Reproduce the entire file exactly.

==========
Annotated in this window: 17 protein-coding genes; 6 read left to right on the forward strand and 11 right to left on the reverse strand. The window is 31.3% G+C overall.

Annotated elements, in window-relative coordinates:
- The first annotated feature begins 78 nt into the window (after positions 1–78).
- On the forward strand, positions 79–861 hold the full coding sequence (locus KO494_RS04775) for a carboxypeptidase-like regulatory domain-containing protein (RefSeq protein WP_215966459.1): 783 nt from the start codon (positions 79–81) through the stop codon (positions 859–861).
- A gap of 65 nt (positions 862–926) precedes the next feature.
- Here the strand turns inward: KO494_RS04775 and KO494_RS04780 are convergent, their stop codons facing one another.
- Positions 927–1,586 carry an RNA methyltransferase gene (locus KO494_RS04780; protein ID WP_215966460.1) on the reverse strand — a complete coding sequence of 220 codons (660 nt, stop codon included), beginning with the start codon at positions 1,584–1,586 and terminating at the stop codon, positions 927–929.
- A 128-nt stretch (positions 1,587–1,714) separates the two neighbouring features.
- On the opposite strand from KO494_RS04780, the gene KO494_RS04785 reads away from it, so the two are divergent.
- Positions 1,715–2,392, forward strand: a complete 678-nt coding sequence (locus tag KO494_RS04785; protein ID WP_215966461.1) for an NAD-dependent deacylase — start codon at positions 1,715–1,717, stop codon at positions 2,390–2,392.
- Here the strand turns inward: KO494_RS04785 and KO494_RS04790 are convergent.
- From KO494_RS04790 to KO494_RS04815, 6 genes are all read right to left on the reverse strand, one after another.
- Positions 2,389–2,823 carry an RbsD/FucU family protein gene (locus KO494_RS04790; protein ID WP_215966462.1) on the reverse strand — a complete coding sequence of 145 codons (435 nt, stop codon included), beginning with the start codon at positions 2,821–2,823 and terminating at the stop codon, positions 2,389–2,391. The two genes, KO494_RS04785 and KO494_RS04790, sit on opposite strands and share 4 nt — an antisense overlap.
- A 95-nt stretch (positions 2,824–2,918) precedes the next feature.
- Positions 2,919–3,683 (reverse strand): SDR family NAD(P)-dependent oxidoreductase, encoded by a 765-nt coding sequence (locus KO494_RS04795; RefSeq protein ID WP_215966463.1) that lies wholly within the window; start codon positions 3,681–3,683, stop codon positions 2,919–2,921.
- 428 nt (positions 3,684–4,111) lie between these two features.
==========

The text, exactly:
Annotated in this window: 17 protein-coding genes; 6 read left to right on the forward strand and 11 right to left on the reverse strand. The window is 31.3% G+C overall.

Annotated elements, in window-relative coordinates:
- The first annotated feature begins 78 nt into the window (after positions 1–78).
- On the forward strand, positions 79–861 hold the full coding sequence (locus KO494_RS04775) for a carboxypeptidase-like regulatory domain-containing protein (RefSeq protein WP_215966459.1): 783 nt from the start codon (positions 79–81) through the stop codon (positions 859–861).
- A gap of 65 nt (positions 862–926) precedes the next feature.
- Here the strand turns inward: KO494_RS04775 and KO494_RS04780 are convergent, their stop codons facing one another.
- Positions 927–1,586 carry an RNA methyltransferase gene (locus KO494_RS04780; protein ID WP_215966460.1) on the reverse strand — a complete coding sequence of 220 codons (660 nt, stop codon included), beginning with the start codon at positions 1,584–1,586 and terminating at the stop codon, positions 927–929.
- A 128-nt stretch (positions 1,587–1,714) separates the two neighbouring features.
- On the opposite strand from KO494_RS04780, the gene KO494_RS04785 reads away from it, so the two are divergent.
- Positions 1,715–2,392, forward strand: a complete 678-nt coding sequence (locus tag KO494_RS04785; protein ID WP_215966461.1) for an NAD-dependent deacylase — start codon at positions 1,715–1,717, stop codon at positions 2,390–2,392.
- Here the strand turns inward: KO494_RS04785 and KO494_RS04790 are convergent.
- From KO494_RS04790 to KO494_RS04815, 6 genes are all read right to left on the reverse strand, one after another.
- Positions 2,389–2,823 carry an RbsD/FucU family protein gene (locus KO494_RS04790; protein ID WP_215966462.1) on the reverse strand — a complete coding sequence of 145 codons (435 nt, stop codon included), beginning with the start codon at positions 2,821–2,823 and terminating at the stop codon, positions 2,389–2,391. The two genes, KO494_RS04785 and KO494_RS04790, sit on opposite strands and share 4 nt — an antisense overlap.
- A 95-nt stretch (positions 2,824–2,918) precedes the next feature.
- Positions 2,919–3,683 (reverse strand): SDR family NAD(P)-dependent oxidoreductase, encoded by a 765-nt coding sequence (locus KO494_RS04795; RefSeq protein ID WP_215966463.1) that lies wholly within the window; start codon positions 3,681–3,683, stop codon positions 2,919–2,921.
- 428 nt (positions 3,684–4,111) lie between these two features.